Matt Cain threw a one-hitter tonight and was absolutely masterful. He had great command, particularly of the fastball, and there wasn’t much the Diamondbacks could do.
The Giants are apparently on the verge of signing Pat Burrell to a minor league deal. One report (from Fox’s Ken Rosenthal) has it that Burrell will get an option to opt out of the contract after two weeks, presumably if he hasn’t been called up to the major league club by then.
That seems kind of stupid to me, at least as far as the Giants are concerned. Burrell has utterly failed to hit since the start of the 2009 season, and if it takes him more than 14 days to get his swing back at the Triple-A level, the Giants should have a little more time to let Burrell work out the kinks, if he can.
Thirty days, or at least 21 days, before Burrell has a right to opt out makes more sense to me.
SF Chronicle sportswriter Henry (now Hank) Schulman doesn’t like the idea of the Giants trading for Prince Fielder because he’ll cost a lot of prospects and because Fielder isn’t a good long-term bet, given his body type. I certainly agree with those points, but I don’t know that I agree with the conclusion that the Giants shouldn’t at least consider trading for Fielder if the circumstances are right come the All-Star Break.
A player of Fielder’s caliber will always cost a lot of prospects, particularly if, like Fielder, he still has until the end of next season before he becomes a free agent. If the Giants are in contention come July 10, but still in a pack of contenders (seems likely), then Fielder would be exactly what the Giants need if they are serious about winning this year or in 2011.
Getting Fielder to hit behind Pablo Sandoval would solve a whole lot of the Giants’ offensive problems. That might be worth Madison Bumgarner, Waldis Joaquin, and one other legit prospect.
The Giants have young pitchers, and the Brewers need young pitchers. The Brewers have Prince Fielder, and the Giants could sure use Fielder for the last two months of 2010 and all of 2011.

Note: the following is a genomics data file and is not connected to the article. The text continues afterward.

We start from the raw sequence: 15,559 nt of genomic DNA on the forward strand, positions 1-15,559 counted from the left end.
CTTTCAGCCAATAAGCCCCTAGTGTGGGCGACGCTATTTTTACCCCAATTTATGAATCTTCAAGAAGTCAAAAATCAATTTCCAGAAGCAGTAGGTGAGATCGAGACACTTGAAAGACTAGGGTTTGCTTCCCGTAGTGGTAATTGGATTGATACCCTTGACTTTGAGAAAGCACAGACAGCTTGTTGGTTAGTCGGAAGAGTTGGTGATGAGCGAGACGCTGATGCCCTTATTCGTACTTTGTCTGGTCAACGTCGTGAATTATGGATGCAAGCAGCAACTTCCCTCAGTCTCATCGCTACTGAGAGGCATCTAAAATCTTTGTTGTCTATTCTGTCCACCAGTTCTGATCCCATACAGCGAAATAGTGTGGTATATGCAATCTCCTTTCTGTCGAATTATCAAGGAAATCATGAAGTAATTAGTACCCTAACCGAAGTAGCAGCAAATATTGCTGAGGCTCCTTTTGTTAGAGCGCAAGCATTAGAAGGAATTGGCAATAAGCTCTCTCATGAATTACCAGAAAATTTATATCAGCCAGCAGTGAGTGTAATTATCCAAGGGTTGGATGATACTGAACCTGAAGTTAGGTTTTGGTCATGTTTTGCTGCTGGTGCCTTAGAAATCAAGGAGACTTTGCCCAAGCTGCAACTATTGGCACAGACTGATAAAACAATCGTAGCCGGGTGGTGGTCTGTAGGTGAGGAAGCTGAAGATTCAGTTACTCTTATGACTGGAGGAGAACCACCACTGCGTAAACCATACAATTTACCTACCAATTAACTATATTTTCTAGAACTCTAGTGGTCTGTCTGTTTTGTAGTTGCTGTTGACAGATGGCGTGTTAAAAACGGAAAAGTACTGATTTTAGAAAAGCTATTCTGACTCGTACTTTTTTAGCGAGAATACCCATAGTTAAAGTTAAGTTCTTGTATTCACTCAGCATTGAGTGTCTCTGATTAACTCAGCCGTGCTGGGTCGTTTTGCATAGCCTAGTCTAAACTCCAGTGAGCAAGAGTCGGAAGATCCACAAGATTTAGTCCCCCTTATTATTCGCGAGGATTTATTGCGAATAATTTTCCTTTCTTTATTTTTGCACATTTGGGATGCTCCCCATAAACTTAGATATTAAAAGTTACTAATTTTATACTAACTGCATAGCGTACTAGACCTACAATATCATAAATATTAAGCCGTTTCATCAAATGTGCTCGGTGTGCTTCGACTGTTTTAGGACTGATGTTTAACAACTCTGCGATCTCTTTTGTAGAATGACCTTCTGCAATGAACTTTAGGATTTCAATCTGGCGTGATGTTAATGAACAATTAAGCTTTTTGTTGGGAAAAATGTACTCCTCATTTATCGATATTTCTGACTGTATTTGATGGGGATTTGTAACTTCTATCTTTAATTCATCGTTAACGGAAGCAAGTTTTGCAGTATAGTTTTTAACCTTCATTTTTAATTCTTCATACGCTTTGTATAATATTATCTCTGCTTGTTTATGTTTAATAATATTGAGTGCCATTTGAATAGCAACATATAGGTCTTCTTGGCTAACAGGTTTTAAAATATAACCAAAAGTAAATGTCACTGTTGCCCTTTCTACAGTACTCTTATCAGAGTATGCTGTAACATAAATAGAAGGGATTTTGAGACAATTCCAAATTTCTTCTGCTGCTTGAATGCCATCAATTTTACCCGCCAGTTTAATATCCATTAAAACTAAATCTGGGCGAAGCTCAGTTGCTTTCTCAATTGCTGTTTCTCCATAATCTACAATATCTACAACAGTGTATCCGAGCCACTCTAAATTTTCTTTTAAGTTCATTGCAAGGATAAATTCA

Just because you give up prospects for a bona fide star doesn’t mean you have to be the team to shell out the bucks when the star becomes a free agent. The Giants could offer Fielder arbitration after 2011 and get a late first-round pick in 2012 from the wealthy team that signs him. Brian Sabean doesn’t like those late first-round picks, even though Matt Cain was one of those late first-round picks (25th in the 2002 draft).
The Giants have four starters right now that are as good as any team’s top four in MLB. What they don’t have is a second top slugger to pair up with Pablo Sandoval.
I would not give up the idea of a possible Prince Fielder trade, unless the Giants clearly don’t have a reasonable chance of making the postseason come late July. The Giants’ aces aren’t going to be at the top of their game forever, and sometimes you have to trade away part of your future for a real shot to win now.
Call it the Fred McGriff Rule. In 1993, the Braves traded away some pretty legit looking prospects (at least Melvin Nieves looked pretty good) to the Padres for two months of Fred McGriff. McGriff hit like a fool those two months, and the Braves won 104 games, just beating out the Giants, who finished with 103 wins.
None of the prospects the Padres got ever really amounted to much.
Sometimes you have to throw caution to the wind and go for it. With the pitching the Giants have now, it might be the time for the Giants to do just that.
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